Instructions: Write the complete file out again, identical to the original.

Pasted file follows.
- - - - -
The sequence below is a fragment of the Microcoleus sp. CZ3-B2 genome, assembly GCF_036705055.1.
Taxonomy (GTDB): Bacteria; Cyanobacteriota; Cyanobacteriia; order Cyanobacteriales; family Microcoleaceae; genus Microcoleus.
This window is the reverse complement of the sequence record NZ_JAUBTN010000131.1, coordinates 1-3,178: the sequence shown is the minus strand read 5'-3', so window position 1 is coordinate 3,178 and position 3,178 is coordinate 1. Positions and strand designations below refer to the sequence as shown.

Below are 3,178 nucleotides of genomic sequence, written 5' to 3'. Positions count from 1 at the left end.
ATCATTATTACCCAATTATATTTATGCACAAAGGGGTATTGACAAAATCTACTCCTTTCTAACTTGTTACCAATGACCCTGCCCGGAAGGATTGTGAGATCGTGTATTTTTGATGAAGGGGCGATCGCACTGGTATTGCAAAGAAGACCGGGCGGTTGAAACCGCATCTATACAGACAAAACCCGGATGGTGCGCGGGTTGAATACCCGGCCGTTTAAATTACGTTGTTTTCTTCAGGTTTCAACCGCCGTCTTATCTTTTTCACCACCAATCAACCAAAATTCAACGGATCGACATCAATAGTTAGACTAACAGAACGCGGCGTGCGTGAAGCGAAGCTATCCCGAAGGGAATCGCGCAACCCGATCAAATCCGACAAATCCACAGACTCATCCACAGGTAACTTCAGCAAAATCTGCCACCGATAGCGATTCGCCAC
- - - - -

The sequence below is a fragment of the Microcoleus sp. CZ3-B2 genome, assembly GCF_036705055.1.
Taxonomy (GTDB): Bacteria; Cyanobacteriota; Cyanobacteriia; order Cyanobacteriales; family Microcoleaceae; genus Microcoleus.
This window is the reverse complement of the sequence record NZ_JAUBTN010000131.1, coordinates 1-3,178: the sequence shown is the minus strand read 5'-3', so window position 1 is coordinate 3,178 and position 3,178 is coordinate 1. Positions and strand designations below refer to the sequence as shown.

Below are 3,178 nucleotides of genomic sequence, written 5' to 3'. Positions count from 1 at the left end.
ATCATTATTACCCAATTATATTTATGCACAAAGGGGTATTGACAAAATCTACTCCTTTCTAACTTGTTACCAATGACCCTGCCCGGAAGGATTGTGAGATCGTGTATTTTTGATGAAGGGGCGATCGCACTGGTATTGCAAAGAAGACCGGGCGGTTGAAACCGCATCTATACAGACAAAACCCGGATGGTGCGCGGGTTGAATACCCGGCCGTTTAAATTACGTTGTTTTCTTCAGGTTTCAACCGCCGTCTTATCTTTTTCACCACCAATCAACCAAAATTCAACGGATCGACATCAATAGTTAGACTAACAGAACGCGGCGTGCGTGAAGCGAAGCTATCCCGAAGGGAATCGCGCAACCCGATCAAATCCGACAAATCCACAGACTCATCCACAGGTAACTTCAGCAAAATCTGCCACCGATAGCGATTCGCCAC